Lead risk from water at school is low, city says

Levels in fountains at Brooklyn elementary not thought to be danger

April 18, 2002|By Liz Bowie | Liz Bowie,SUN STAFF

Baltimore health officials tried to reassure parents at Maree G. Farring Elementary School yesterday that the health risk to children from lead found in the school's drinking water is relatively low.

Health officials ordered the Brooklyn school to shut down drinking fountains late last month after it found low levels of lead - 15 parts per billion to 80 parts per billion - in the water. Pupils have since been given bottled water.

Dr. Peter L. Beilenson, Baltimore's health commissioner, said he is advising parents who are concerned about lead poisoning to have their children tested.

The problem at Maree G. Farring Elementary was first identified by school officials about a decade ago, but it is unclear what action was taken afterward.

Vanessa Pyatt, a school spokeswoman, said the school system turned off seven water fountains at the school in 1992.

"They were to remain off. We are not sure about whether those fountains were turned back on," Pyatt said.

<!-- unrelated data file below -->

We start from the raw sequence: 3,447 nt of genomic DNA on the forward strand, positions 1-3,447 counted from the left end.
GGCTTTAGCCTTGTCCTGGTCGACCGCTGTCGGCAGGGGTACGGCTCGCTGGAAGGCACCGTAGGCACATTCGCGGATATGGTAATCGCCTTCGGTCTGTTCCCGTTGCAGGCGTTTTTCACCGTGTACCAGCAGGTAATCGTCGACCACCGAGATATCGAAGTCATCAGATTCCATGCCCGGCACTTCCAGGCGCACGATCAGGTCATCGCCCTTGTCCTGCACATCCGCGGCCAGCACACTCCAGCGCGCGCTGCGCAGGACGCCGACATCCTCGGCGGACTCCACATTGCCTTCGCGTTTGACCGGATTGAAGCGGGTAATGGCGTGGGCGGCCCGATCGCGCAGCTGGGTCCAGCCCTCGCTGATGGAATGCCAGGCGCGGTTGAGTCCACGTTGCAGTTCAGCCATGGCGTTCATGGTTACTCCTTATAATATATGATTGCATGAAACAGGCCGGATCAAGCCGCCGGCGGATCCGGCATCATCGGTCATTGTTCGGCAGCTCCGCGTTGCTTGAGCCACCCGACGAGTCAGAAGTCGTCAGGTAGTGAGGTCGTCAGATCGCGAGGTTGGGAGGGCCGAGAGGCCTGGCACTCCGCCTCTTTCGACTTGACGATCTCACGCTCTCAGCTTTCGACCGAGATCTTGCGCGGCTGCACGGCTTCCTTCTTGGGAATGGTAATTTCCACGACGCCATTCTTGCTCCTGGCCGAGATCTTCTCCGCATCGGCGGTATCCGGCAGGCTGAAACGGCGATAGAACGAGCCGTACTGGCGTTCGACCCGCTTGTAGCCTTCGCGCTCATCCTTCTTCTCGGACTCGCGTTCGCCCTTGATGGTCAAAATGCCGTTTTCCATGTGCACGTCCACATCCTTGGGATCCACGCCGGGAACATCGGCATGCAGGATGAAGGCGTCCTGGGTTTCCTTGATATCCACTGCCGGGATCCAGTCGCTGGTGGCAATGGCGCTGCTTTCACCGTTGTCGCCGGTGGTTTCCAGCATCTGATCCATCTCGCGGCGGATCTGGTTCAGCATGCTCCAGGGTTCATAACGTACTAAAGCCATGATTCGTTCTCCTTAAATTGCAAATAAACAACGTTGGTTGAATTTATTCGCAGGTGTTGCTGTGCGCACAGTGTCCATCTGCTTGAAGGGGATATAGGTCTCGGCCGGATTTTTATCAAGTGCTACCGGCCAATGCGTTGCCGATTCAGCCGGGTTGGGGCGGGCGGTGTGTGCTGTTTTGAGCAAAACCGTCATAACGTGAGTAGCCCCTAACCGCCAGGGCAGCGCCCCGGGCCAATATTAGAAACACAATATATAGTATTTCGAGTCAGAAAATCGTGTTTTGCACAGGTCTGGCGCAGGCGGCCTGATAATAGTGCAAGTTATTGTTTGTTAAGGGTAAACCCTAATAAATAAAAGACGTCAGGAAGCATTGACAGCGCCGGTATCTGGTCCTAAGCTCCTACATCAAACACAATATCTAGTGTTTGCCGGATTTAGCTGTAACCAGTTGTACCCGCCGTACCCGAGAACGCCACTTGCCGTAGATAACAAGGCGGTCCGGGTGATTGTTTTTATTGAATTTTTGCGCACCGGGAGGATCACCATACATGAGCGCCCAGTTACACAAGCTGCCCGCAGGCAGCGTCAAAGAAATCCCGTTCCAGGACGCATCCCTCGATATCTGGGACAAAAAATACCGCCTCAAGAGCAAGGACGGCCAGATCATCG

Pyatt said there seems to be confusion over whether the fountains that were tested a decade ago were tested again a couple of months ago. For that reason, she said, the school system decided to shut off all the Maree G. Farring Elementary water fountains indefinitely.

Alice M. O'Malley, vice president of the school's PTO, said she has had children in the school for the past nine years and all of the fountains have been operating during that time.

O'Malley said the concerns of parents have been ignored by central staff. When parents called the city schools headquarters at North Avenue, she said, they haven't gotten answers.

"When Laura Bush came to our school, everyone was here," she said, listing city, school and state officials who visited. "But for something really important, then they aren't here."

The tests done recently by the Health Department, Beilenson said, showed lead levels of 15 to 20 parts per billion in samples from four water fountains and a levels of 40 parts per billion and 80 parts per billion in samples from two other fountains.

He said those levels are still relatively low, but health officials begin "paying attention" when levels reach 15 parts per billion in water.

The greatest lead exposure risk is to children 2 and younger.

Beilenson said he thinks it is unlikely that a child would consume enough water from school drinking fountains over a period of years to be affected.

While the said he could not assure parents there are no risks associated with the water fountains, he said he thinks other sources of lead, such as lead paint dust, pose much greater risks to children.

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